- IT support - prepares the laptop
- HR - welcomes the new hire on the first day in the office
- Hiring manager - puts the new hire to work.
You’ve already thought about the new employee and the hiring manager, but ‘IT’, ‘facilities’ and ‘HR’ sound more like departments than individual people. This might be appropriate if their tasks encapsulate sub-processes, but you will probably find it clearer to start with individual tasks that individual people will perform. The roles are then:
- IT support engineer
- Hiring manager.
To choose a good name for each role, use a name that sounds like one person, so that you can use the role to complete the sentence, ‘For this new hire, Alice is the…’
Assigning roles to tasks
Now that you have an initial list, check that you have a role for each of the tasks in your process. This only uses the tasks, so you could add roles to the process description before adding the events.
Now we can see that we don’t have a role for the ‘Allocate desk’ and ‘Order laptop’ tasks, which isn’t work that the IT support engineer or the recruiter do. Instead, you can add ‘Office manager’ to the list, and add a role name to each task:
- Allocate desk - Office manager
- Order laptop - Office manager
- Configure laptop - IT support engineer
- Create email account - IT support engineer
- Tour office - recruiter
- Eat lunch with the team - Hiring manager
This is a good time to discuss whether the office manager should be responsible for ordering the laptop. Perhaps the recruiter or hiring manager is managing the process at this point, and could do it instead.
It turns out to be odd to say that ‘the hiring manager eats lunch with the team’, since the intent is to capture that the new hire does meets the team, rather than the hiring manager. You could split this task into ‘Introduce new hire to team’ and ‘Eat lunch with the team’: the hiring manager does one and the new hire does the other.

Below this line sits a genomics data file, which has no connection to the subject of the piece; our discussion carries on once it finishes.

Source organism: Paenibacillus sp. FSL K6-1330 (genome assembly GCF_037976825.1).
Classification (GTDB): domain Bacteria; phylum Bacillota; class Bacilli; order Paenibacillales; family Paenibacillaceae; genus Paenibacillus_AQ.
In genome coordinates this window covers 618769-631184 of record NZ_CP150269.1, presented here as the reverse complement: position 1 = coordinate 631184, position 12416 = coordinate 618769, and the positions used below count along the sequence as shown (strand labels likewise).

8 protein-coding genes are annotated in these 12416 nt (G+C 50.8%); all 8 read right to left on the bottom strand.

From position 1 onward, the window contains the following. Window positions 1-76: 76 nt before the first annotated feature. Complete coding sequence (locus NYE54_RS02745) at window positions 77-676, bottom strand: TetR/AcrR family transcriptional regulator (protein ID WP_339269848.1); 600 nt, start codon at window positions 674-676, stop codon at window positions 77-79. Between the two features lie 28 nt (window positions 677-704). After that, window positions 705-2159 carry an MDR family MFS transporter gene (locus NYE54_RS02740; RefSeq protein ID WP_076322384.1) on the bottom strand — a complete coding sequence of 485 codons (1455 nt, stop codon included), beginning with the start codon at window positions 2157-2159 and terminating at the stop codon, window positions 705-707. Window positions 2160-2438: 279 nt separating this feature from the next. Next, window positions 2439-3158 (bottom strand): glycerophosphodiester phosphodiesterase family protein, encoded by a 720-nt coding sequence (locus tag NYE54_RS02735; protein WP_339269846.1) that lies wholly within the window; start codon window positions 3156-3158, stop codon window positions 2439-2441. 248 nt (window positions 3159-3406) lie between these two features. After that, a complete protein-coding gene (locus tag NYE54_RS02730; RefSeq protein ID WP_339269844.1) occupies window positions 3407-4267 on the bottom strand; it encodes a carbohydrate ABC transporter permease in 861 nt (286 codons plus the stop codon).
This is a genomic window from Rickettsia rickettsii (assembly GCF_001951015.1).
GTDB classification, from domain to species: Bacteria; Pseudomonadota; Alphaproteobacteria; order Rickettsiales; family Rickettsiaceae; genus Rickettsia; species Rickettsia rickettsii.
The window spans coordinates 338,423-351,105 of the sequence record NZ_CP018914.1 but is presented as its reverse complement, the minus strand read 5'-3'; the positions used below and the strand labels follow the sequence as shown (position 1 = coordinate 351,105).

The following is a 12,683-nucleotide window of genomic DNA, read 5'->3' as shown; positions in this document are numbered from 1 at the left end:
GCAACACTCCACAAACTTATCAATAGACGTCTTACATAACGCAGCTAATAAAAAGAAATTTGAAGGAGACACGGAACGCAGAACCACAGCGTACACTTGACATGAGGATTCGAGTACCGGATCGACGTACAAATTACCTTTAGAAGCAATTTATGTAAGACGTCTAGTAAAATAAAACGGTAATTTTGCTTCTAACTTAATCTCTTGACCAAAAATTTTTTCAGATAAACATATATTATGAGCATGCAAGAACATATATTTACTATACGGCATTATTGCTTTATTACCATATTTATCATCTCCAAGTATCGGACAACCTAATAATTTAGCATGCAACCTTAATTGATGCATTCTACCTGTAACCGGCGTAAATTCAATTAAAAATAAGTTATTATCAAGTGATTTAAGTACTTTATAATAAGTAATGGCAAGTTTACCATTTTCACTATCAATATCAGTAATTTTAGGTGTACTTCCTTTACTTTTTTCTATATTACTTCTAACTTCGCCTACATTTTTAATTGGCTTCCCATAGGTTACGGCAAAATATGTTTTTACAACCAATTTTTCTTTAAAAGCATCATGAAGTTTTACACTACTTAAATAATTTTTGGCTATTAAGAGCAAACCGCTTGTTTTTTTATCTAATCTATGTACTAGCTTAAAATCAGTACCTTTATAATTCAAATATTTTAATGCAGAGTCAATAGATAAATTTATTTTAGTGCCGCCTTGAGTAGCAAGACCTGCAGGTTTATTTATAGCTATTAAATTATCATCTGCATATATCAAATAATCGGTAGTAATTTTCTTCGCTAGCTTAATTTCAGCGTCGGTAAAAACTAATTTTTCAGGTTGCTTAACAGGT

When you assign roles to tasks, you often discover that a task is really performed by two different people. The solution is to separate the work according to the roles, so that each task is assigned to one role. Alternatively, you could identify the single role that is accountable for completing the task.
If you’re not sure of who does a task, you may have discovered something interesting! If nobody performs any work then it isn’t a task at all.
Adding roles to the timeline
Now that you have identified the roles that participate in the process, you can indicate their task assignments on the tasks timeline. Annotate the sticky notes for the tasks with the role name or initials in the bottom right corner.
There is more than one way to show role assignments. You may see process diagrams that use ‘swim lanes’, where each role has a horizontal lane for its tasks.
Next steps in process mapping
The employee onboarding process model now shows who does the work, as well as what the work is and when it happens. As a next step, it’s now possible to consider how to improve the process.